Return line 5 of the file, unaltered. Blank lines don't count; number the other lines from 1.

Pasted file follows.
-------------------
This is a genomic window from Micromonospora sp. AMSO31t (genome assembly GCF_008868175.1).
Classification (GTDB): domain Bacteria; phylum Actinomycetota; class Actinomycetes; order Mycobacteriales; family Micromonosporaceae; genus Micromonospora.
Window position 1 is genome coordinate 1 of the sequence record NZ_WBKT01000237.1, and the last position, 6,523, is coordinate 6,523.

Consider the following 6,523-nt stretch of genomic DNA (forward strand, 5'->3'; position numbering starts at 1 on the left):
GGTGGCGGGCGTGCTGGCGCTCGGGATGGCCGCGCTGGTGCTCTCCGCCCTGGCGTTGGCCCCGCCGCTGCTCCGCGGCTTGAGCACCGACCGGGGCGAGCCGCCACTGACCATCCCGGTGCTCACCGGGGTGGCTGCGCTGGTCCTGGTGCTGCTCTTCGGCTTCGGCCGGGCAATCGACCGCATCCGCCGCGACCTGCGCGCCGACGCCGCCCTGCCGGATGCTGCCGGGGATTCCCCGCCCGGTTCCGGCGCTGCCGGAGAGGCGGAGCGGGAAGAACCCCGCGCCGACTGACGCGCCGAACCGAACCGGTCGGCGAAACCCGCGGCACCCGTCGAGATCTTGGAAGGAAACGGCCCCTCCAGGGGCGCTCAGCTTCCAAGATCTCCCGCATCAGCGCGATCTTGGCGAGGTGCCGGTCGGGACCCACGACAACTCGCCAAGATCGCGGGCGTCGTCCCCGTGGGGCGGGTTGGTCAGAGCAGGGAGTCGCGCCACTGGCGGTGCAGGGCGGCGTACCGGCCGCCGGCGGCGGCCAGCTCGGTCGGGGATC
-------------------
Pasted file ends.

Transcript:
GGTGGCGGGCGTGCTGGCGCTCGGGATGGCCGCGCTGGTGCTCTCCGCCCTGGCGTTGGCCCCGCCGCTGCTCCGCGGCTTGAGCACCGACCGGGGCGAGCCGCCACTGACCATCCCGGTGCTCACCGGGGTGGCTGCGCTGGTCCTGGTGCTGCTCTTCGGCTTCGGCCGGGCAATCGACCGCATCCGCCGCGACCTGCGCGCCGACGCCGCCCTGCCGGATGCTGCCGGGGATTCCCCGCCCGGTTCCGGCGCTGCCGGAGAGGCGGAGCGGGAAGAACCCCGCGCCGACTGACGCGCCGAACCGAACCGGTCGGCGAAACCCGCGGCACCCGTCGAGATCTTGGAAGGAAACGGCCCCTCCAGGGGCGCTCAGCTTCCAAGATCTCCCGCATCAGCGCGATCTTGGCGAGGTGCCGGTCGGGACCCACGACAACTCGCCAAGATCGCGGGCGTCGTCCCCGTGGGGCGGGTTGGTCAGAGCAGGGAGTCGCGCCACTGGCGGTGCAGGGCGGCGTACCGGCCGCCGGCGGCGGCCAGCTCGGTCGGGGATC